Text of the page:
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Types of Power

 

Explanations > Power > Types of Power

Ownership | Position | Access control | Knowledge | Skill | Obligation | Trust | Self-determination | So what?

 

Although the French and Raven list is common, here is a composite and extended list that is perhaps easier to use.

Ownership

If you own something then you can also use it in any way I like. If you own a chair, you can set fire to it, which I couldn't do if I had borrowed it from you. If you own money, you can spend it any way you choose (unlike when you borrow it from a bank).

Position

Where you occupy a recognized position, then I will obey the rules regarding that position (rather than obeying you, per se). Using position power gives the ability to issue commands, with the back up

Formal positions include managers, policemen, and so on. These may well have formal authority vested in them by the company or the country.

Informal positions also exist, such as social leaders or team roles such as the Belbin Team Types. If you hold a creative social position such as a 'plant' then I will listen carefully to your ideas.

Access control

Another form of ownership is where you are the gatekeeper to something that is desired. Bouncers at night clubs and company receptionists are gatekeepers to entire organizations. Personal assistants control access to the managers they serve. Librarians control access to knowledge.

Knowledge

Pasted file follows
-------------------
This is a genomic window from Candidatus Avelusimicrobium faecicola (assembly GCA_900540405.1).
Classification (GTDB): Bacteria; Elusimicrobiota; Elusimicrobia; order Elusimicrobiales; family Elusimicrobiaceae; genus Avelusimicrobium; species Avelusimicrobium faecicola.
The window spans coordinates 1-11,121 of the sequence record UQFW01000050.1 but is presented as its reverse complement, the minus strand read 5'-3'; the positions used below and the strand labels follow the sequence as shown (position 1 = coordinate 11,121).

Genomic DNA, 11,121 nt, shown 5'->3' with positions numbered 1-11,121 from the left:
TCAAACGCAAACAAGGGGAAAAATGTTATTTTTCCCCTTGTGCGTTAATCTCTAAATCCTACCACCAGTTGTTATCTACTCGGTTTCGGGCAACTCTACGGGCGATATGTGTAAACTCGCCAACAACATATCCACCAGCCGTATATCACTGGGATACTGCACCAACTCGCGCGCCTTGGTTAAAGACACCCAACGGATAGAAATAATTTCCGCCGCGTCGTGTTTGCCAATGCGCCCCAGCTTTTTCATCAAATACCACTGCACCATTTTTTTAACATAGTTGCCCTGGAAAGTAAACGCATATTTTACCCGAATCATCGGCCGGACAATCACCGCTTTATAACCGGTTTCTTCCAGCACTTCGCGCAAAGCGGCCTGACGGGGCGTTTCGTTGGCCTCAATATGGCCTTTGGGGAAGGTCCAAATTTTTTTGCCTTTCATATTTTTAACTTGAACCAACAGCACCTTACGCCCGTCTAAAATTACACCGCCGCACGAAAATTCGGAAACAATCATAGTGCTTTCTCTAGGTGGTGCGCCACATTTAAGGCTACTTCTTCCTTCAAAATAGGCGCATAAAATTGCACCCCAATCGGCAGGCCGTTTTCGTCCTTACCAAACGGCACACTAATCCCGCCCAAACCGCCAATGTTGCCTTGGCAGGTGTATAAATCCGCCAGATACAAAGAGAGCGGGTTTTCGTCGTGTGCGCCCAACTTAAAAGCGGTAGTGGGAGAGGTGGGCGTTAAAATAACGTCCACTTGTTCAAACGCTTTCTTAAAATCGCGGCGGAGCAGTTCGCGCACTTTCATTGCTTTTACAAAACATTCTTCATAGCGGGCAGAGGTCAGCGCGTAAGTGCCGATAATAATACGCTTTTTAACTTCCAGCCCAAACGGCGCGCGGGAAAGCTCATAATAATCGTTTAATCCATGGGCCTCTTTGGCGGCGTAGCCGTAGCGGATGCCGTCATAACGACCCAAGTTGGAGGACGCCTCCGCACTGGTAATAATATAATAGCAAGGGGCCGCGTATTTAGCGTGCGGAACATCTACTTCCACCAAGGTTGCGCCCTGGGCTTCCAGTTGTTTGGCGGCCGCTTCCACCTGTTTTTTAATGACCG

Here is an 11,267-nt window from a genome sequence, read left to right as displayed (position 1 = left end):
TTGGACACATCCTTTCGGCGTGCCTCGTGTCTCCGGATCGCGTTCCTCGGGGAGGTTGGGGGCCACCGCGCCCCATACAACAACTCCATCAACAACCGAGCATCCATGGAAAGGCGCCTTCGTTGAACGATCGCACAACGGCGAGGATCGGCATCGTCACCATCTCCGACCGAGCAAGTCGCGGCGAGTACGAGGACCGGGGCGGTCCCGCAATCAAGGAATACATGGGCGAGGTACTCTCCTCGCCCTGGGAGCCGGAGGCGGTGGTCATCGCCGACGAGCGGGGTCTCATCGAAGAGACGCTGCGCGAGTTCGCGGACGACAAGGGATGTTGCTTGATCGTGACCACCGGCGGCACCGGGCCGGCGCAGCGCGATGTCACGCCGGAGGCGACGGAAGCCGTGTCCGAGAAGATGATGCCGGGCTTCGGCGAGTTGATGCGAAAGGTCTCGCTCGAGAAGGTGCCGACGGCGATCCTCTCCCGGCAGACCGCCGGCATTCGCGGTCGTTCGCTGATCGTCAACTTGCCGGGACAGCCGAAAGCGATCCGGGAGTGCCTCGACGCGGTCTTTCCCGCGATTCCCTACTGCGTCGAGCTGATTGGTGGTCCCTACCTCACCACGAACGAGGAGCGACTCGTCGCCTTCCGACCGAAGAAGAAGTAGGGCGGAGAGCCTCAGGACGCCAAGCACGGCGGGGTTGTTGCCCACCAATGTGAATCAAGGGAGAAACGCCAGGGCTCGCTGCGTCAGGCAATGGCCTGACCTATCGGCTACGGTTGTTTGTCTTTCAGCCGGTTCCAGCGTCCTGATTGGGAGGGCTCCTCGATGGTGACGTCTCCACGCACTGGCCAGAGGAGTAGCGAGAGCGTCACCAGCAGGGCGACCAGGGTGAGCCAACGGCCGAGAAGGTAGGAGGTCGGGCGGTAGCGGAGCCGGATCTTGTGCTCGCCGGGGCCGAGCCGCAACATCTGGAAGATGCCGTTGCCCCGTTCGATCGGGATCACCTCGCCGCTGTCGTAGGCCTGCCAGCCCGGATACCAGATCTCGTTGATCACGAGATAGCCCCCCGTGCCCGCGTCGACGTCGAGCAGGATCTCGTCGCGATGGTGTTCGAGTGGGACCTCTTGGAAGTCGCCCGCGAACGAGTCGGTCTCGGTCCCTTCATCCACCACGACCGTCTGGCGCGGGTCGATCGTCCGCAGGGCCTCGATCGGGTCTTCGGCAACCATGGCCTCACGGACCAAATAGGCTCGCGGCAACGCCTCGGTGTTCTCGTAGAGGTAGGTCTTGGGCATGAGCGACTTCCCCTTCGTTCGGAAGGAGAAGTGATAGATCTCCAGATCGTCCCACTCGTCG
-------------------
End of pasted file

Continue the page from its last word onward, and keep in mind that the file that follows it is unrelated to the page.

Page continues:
Knowledge is power, as they say. If you know something, then you can use it to your advantage. Knowledge may come in several forms, including:

  • Know-what: Factual knowledge is knowledge of simple facts. It is the power of academics and librarians.
  • Know-how: Technical knowledge is knowing how things work. It is the power of experts and engineers.
  • Know-who: Social knowledge is knowing things about people and people you can use. This may include secrets that could be used for blackmail. It is the power of relaters and other 'social animals'.

The degree of power that a knowledge user has depends even more than other forms of power on a supply and demand situation. If nobody wants the knowledge or cares about it, then there is little power. But if the world is being invaded by aliens and I know how to repel them, I can demand a high price for my services.

Skill

Skill is closely related to knowledge, but is the ability to do something rather than just know it.

As with knowledge, there is technical skill and social skill. Engineers have technical skills. Sales people have social skills, which include the ability to communicate and the ability to persuade others.

Obligation

If I feel obligation towards you, you can tip the scales by reminding me of that obligation. Obligations may come from:

  • Favors you did me in the past and which I must now repay.
  • Rules that I must follow, such as social rules to help a person in distress.
  • Responsibilities that I feel, for example as a parent, friend or a manager.

Trust

If you earn my respect then I will trust you and this gives you far greater power to ask me for things, as I will not need to wonder whether you may take advantage of me.

Self determination

I am the only person who can decide what I say and do. As such I have power, which can be much greater than is suspected. I can, for example, always choose to say no and to walk out. This is of course, the basic power of Trade Unions.

So what?

So use these categories as a checklist to determine what forms of power you and others have available. It is a common mistake to assume you are powerless or have less power than the other person.

References

Power, Three Dimensions of Power, Toffler's Three Forms of Power, French and Raven's

 

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